Use containers to screen small areas.

When you have a compact space, such as a tiny deck, patio, or balcony, large planters can provide tons of instant privacy, says Cervoni. For example, if your neighbor’s patio is 20 feet away, opt for 2-foot-tall planters with ornamental grasses, such as ‘Karl Foerster’ feather reed grass, which has an upright form about 3 to 4 feet tall. Or consider miscanthus grass, such as ‘Morning Light,’ which is a fast grower with a more arching shape. Small shrubs also fit the bill. In a tight, narrow space, line up 3 to 5 tall planters with Ilex ‘Sky Pencil’, a type of holly with shiny oval green leaves and upright form.

If you’re really tight on space, such as on a balcony, grow vines to create a living wall. Look for those that cling, such as climbing hydrangeas, which are not destructive to mortar like English ivy, and types that twine, such as native honeysuckle. Clinging types can creep up a wall on their own, but twining types need a lattice to climb. Annual vines are great, too, such as Mandevilla or night-flowering vines such as moon vine.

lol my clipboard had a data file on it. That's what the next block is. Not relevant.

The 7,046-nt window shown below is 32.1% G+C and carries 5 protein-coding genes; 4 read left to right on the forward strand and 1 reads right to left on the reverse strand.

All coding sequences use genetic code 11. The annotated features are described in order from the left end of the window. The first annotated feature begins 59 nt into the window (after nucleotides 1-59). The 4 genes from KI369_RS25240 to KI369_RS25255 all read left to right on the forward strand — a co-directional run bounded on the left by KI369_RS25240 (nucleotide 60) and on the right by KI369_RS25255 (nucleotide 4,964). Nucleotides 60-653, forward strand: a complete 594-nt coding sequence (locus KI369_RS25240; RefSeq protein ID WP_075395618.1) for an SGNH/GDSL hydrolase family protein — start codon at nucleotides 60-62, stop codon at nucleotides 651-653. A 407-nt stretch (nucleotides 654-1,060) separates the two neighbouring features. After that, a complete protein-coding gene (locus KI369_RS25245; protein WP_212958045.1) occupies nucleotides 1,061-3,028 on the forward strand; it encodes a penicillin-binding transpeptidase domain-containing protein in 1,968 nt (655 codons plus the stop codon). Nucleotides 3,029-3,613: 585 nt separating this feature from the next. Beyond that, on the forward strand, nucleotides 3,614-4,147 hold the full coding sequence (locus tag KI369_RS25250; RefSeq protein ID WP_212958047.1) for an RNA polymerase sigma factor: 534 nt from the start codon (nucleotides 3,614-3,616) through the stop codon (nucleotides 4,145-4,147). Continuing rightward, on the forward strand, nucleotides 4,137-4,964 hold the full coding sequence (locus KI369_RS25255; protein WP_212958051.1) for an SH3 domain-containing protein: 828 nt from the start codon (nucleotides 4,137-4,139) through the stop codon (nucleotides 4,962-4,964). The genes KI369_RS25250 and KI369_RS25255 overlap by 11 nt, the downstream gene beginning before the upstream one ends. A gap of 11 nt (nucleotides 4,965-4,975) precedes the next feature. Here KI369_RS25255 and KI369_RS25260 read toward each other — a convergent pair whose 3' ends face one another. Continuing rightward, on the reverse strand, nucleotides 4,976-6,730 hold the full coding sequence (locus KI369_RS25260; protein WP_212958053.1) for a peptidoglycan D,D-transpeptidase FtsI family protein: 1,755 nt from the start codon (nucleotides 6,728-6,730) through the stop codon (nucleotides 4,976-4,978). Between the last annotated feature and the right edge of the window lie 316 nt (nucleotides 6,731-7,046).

Water, water, water.

It may go without saying, but after investing all this money, don’t forget to give your plants good, long drinks after planting and on a regular schedule, especially if it hasn’t rained in a week or so. Perennials, shrubs, and trees need water throughout the first year as their root systems get established. While you’re at it, mulch is a wise investment; lay down 2 to 3 inches around new plantings to reduce weeds, preserve moisture, prevent erosion, and regulate soil temperature, says Cervoni. Plus, it looks nice! Just don’t mound mulch up directly against the plant’s stems or trunk, which invites diseases and pests.

Be patient!

A garden isn’t created overnight. It takes time for plants to grow in and fill a space, and there are often welcome surprises, too, such as the hummingbirds that visit your plantings or the utter peace you feel when strolling through it after work. “A garden always changes year to year,” says Cervoni. “Watch it and get to know it. That’s part of the fun.”